Economic Development: Invest in Transit
We at TMG have been working for months to statistically, economically or even anecdotally correlate good public transit to economic prosperity in a city. Observationally, cities that support strong economies like New York, San Francisco, Seattle, Chicago, and Boston have a transit system with good coverage and high frequency. It is unknown whether good transit attracts economic development, or if economic development demands good transit. We are still working to develop a successful index to correlate these two factors. Here is what we do know:
Transit is an economic driver.
Investment in transit creates jobs. The transit sector is capital and labor intensive and therefore has a great impact on job creation. For every $1 billion in transit investments, 36,000 jobs are created in all industries.
Investment in transit boosts the economy. For every $1 spent on transit, $4 is created in economic activity.
Increased economic activity increases tax revenue: directly through income tax and sales tax collections, and indirectly as demand increases throughout the economy. Transit has the ability to impact tax revenue through both these channels:
- Increased income tax collections as jobs are created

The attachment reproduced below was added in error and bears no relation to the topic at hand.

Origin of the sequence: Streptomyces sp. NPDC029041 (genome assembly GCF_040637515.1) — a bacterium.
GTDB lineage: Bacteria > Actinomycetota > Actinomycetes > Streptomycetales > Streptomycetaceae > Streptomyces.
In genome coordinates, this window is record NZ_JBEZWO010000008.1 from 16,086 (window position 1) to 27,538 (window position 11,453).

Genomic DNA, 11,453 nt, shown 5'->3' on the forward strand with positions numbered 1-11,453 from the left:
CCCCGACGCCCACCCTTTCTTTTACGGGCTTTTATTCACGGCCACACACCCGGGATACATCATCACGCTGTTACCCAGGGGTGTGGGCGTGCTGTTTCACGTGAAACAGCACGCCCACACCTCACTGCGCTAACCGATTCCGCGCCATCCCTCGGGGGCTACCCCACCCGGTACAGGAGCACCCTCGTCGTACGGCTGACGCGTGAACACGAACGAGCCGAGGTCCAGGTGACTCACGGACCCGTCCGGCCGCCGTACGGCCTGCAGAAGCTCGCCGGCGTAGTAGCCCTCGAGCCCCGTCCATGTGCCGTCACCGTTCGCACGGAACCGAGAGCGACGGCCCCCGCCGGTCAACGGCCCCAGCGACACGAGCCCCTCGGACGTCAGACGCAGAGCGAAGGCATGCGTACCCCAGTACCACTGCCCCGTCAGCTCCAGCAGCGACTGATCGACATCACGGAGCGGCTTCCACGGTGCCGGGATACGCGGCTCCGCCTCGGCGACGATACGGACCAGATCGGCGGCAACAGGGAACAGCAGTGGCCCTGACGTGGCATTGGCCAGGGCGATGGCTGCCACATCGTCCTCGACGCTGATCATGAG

- Increased sales tax collections as consumer spending increases.
As transit services are expanded, longer term economic development begins to take hold through transit oriented developments.
Investment in transit increases property values. As transit expands or improves in an area, the private market responds with investment dollars. Investment in underdeveloped urban areas translates to new revenue streams from increased property value and sales tax revenue. A recent American Public Transit Association (APTA) report notes: “Real estate – residential, commercial, or business – that is served by public transit is valued more highly by the public than similar properties not as well served by transit.” A survey of previous research conducted by the Center for Transit Oriented Development in 2008 found that the premium we place on property near public transit can range from 18% for condominium units to 167% for retail property.
In today’s economic climate, municipalities, states and the federal government are seeking solutions for high unemployment, low consumer spending, and a decreasing tax base. A lasting policy to invest in public transit could create the momentum our economy needs to implement a sustainable economic recovery.
In coming blogs, TMG staff will discuss the transit index we are developing and aim to correlate economic indicators such as gross domestic product, personal income, Fortune 500 companies, and employment levels in an urban community.
Senior Analyst, Economics
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